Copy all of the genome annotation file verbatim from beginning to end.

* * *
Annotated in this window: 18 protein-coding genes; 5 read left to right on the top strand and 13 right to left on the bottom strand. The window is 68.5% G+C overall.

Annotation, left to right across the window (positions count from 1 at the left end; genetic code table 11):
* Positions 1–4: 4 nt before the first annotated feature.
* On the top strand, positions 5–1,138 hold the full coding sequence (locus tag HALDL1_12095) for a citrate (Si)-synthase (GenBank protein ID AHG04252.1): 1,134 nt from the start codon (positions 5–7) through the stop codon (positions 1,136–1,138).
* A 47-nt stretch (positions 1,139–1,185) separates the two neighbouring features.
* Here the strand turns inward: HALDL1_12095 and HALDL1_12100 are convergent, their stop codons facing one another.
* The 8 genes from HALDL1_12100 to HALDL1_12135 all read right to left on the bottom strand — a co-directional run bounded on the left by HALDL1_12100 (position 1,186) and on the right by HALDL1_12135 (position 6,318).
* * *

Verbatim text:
Annotated in this window: 18 protein-coding genes; 5 read left to right on the top strand and 13 right to left on the bottom strand. The window is 68.5% G+C overall.

Annotation, left to right across the window (positions count from 1 at the left end; genetic code table 11):
* Positions 1–4: 4 nt before the first annotated feature.
* On the top strand, positions 5–1,138 hold the full coding sequence (locus tag HALDL1_12095) for a citrate (Si)-synthase (GenBank protein ID AHG04252.1): 1,134 nt from the start codon (positions 5–7) through the stop codon (positions 1,136–1,138).
* A 47-nt stretch (positions 1,139–1,185) separates the two neighbouring features.
* Here the strand turns inward: HALDL1_12095 and HALDL1_12100 are convergent, their stop codons facing one another.
* The 8 genes from HALDL1_12100 to HALDL1_12135 all read right to left on the bottom strand — a co-directional run bounded on the left by HALDL1_12100 (position 1,186) and on the right by HALDL1_12135 (position 6,318).